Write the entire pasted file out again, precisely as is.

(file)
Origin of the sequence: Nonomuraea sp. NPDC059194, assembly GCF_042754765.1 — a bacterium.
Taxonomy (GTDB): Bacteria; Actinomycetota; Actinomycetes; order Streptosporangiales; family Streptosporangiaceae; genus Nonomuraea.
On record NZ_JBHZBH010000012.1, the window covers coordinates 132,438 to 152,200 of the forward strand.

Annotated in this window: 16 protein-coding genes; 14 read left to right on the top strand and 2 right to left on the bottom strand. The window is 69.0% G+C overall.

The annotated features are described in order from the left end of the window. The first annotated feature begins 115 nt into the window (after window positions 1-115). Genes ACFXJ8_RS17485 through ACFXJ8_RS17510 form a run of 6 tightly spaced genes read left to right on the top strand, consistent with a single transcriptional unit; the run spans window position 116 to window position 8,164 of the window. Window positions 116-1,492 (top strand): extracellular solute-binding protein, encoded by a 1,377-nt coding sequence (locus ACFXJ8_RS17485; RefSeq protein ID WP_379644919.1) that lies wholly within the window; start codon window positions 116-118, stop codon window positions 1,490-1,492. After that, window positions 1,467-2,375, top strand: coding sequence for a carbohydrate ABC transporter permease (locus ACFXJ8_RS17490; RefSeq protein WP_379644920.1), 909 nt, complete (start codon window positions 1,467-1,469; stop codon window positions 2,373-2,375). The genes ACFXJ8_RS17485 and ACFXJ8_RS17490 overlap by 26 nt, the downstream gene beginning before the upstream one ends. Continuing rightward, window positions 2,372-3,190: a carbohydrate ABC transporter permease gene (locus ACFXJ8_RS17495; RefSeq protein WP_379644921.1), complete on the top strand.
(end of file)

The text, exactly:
Origin of the sequence: Nonomuraea sp. NPDC059194, assembly GCF_042754765.1 — a bacterium.
Taxonomy (GTDB): Bacteria; Actinomycetota; Actinomycetes; order Streptosporangiales; family Streptosporangiaceae; genus Nonomuraea.
On record NZ_JBHZBH010000012.1, the window covers coordinates 132,438 to 152,200 of the forward strand.

Annotated in this window: 16 protein-coding genes; 14 read left to right on the top strand and 2 right to left on the bottom strand. The window is 69.0% G+C overall.

The annotated features are described in order from the left end of the window. The first annotated feature begins 115 nt into the window (after window positions 1-115). Genes ACFXJ8_RS17485 through ACFXJ8_RS17510 form a run of 6 tightly spaced genes read left to right on the top strand, consistent with a single transcriptional unit; the run spans window position 116 to window position 8,164 of the window. Window positions 116-1,492 (top strand): extracellular solute-binding protein, encoded by a 1,377-nt coding sequence (locus ACFXJ8_RS17485; RefSeq protein ID WP_379644919.1) that lies wholly within the window; start codon window positions 116-118, stop codon window positions 1,490-1,492. After that, window positions 1,467-2,375, top strand: coding sequence for a carbohydrate ABC transporter permease (locus ACFXJ8_RS17490; RefSeq protein WP_379644920.1), 909 nt, complete (start codon window positions 1,467-1,469; stop codon window positions 2,373-2,375). The genes ACFXJ8_RS17485 and ACFXJ8_RS17490 overlap by 26 nt, the downstream gene beginning before the upstream one ends. Continuing rightward, window positions 2,372-3,190: a carbohydrate ABC transporter permease gene (locus ACFXJ8_RS17495; RefSeq protein WP_379644921.1), complete on the top strand.